A neutral face is not neutral even if you have not seen it: Social anxiety disorder and affective priming with facial expressions
Number of pages
SourceCognitive Behaviour Therapy, 41, 2, (2012), pp. 108-118
Article / Letter to editor
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SW OZ BSI KLP
Cognitive Behaviour Therapy
SubjectExperimental Psychopathology and Treatment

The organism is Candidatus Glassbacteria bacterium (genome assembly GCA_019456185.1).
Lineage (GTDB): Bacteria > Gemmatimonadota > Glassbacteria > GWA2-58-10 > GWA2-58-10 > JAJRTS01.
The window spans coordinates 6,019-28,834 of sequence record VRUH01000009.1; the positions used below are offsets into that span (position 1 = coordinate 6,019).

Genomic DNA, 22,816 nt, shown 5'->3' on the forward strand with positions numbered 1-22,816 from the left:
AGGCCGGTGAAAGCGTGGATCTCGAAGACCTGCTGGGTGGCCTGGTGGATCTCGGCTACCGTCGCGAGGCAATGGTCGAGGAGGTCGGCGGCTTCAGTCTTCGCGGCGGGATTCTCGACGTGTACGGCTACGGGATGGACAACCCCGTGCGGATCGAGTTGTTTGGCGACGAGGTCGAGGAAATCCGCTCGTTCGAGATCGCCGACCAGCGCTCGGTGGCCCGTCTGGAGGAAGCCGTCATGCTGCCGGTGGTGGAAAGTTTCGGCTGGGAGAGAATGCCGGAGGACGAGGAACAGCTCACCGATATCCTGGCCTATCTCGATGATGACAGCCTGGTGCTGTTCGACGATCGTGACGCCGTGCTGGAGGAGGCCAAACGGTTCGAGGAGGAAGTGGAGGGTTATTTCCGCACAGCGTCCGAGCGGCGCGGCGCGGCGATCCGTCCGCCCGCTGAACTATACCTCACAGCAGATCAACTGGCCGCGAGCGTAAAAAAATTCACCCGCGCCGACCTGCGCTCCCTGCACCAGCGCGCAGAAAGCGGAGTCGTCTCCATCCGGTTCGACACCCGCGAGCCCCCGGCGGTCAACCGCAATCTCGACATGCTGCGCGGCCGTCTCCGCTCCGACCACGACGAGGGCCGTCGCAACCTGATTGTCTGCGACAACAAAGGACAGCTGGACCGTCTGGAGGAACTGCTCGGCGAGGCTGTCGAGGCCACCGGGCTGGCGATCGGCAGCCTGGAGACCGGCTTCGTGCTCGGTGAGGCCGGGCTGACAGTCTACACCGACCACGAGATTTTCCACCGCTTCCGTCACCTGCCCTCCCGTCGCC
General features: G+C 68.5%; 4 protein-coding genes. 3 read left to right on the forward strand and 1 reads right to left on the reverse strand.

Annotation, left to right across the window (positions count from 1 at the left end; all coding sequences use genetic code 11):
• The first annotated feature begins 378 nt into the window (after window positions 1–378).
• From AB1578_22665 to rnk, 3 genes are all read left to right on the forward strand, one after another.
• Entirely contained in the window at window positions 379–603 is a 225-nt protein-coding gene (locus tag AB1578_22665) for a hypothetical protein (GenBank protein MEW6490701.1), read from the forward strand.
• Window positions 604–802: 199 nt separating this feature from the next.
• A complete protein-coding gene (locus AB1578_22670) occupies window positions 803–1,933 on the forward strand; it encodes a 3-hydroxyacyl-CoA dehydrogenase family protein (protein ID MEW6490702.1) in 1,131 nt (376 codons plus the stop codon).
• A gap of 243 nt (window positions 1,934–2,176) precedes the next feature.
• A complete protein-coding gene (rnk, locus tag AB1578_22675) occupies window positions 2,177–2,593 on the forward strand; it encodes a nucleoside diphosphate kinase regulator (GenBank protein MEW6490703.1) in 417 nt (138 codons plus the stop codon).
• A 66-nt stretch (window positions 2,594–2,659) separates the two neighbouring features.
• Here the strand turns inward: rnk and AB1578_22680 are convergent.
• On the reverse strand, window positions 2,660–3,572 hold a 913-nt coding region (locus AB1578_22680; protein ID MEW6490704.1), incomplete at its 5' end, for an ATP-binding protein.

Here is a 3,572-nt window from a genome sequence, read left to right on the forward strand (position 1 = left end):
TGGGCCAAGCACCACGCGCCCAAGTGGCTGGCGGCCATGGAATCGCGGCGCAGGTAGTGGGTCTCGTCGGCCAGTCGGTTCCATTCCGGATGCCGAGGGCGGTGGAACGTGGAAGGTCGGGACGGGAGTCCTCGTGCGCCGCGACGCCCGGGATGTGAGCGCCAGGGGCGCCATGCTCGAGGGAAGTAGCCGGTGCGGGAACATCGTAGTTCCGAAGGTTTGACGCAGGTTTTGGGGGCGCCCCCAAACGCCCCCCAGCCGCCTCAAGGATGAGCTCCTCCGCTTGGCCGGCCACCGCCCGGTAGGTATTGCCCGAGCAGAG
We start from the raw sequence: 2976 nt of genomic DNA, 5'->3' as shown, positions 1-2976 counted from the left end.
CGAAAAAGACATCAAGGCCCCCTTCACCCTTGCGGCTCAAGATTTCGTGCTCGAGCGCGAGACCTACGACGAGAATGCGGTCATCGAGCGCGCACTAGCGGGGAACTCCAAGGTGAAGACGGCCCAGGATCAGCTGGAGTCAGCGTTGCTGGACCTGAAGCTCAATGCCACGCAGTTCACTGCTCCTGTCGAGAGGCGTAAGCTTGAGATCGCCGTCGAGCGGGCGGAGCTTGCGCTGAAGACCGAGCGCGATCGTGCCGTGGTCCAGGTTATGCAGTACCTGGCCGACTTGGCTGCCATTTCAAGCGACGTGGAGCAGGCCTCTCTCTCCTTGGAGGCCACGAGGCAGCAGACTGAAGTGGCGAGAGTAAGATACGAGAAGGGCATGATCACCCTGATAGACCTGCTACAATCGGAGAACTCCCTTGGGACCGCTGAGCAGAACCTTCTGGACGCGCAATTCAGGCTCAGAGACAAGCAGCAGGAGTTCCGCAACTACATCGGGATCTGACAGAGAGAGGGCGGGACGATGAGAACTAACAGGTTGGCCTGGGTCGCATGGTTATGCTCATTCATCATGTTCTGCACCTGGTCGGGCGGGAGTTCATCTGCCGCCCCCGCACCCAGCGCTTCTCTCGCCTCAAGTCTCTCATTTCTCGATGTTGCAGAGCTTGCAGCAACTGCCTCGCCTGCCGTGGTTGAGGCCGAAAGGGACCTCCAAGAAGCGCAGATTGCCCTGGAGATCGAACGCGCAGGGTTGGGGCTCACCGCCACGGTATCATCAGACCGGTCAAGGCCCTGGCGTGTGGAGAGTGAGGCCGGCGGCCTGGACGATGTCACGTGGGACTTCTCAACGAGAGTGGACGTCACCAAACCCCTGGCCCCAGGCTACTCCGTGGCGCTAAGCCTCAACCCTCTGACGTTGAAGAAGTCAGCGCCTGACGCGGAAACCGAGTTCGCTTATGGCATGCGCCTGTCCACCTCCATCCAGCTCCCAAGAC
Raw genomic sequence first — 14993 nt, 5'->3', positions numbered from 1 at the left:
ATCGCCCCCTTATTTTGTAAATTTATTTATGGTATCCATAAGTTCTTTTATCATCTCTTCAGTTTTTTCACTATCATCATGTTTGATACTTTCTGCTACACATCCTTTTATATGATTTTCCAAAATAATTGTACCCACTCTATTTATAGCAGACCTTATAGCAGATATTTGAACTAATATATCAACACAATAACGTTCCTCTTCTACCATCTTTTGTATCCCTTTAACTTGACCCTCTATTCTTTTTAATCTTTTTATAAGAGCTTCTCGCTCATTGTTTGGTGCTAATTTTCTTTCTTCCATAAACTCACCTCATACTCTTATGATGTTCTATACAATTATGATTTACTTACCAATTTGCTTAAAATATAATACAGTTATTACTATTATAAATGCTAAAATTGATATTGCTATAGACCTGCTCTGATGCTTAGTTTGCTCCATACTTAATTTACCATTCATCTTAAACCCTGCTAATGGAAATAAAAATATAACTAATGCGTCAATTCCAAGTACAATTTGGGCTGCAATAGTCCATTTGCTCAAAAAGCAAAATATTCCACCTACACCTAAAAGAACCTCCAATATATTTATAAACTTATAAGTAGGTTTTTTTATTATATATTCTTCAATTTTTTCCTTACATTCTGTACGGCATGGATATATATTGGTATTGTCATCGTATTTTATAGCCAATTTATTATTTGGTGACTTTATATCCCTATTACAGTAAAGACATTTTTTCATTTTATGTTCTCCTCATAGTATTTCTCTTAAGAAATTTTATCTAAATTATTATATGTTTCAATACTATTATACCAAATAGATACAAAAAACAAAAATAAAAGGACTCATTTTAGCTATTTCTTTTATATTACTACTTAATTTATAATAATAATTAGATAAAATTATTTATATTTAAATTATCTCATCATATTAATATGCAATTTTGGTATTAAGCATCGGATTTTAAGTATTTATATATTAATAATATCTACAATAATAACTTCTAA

Cognitive theories suggest that social anxiety disorder (SAD) is characterized by biased processing of negative facial expressions. Recently, however, it has been proposed that the fear of positive evaluation may play an additional, important role. In order to investigate which specific expressions evoke biased processing, 15 patients diagnosed with SAD and 15 non-anxious controls (NACs) completed an affective priming procedure: they rated neutral symbols which were preceded by sub-optimally presented primes of angry, neutral, and smiling faces. Patients with SAD rated the symbols significantly more negatively than NACs when they were primed with a neutral face. In addition, SAD patients tended to rate all symbols significantly more negatively suggesting that all faces (negative, positive, and neutral) are threatening to SAD patients.
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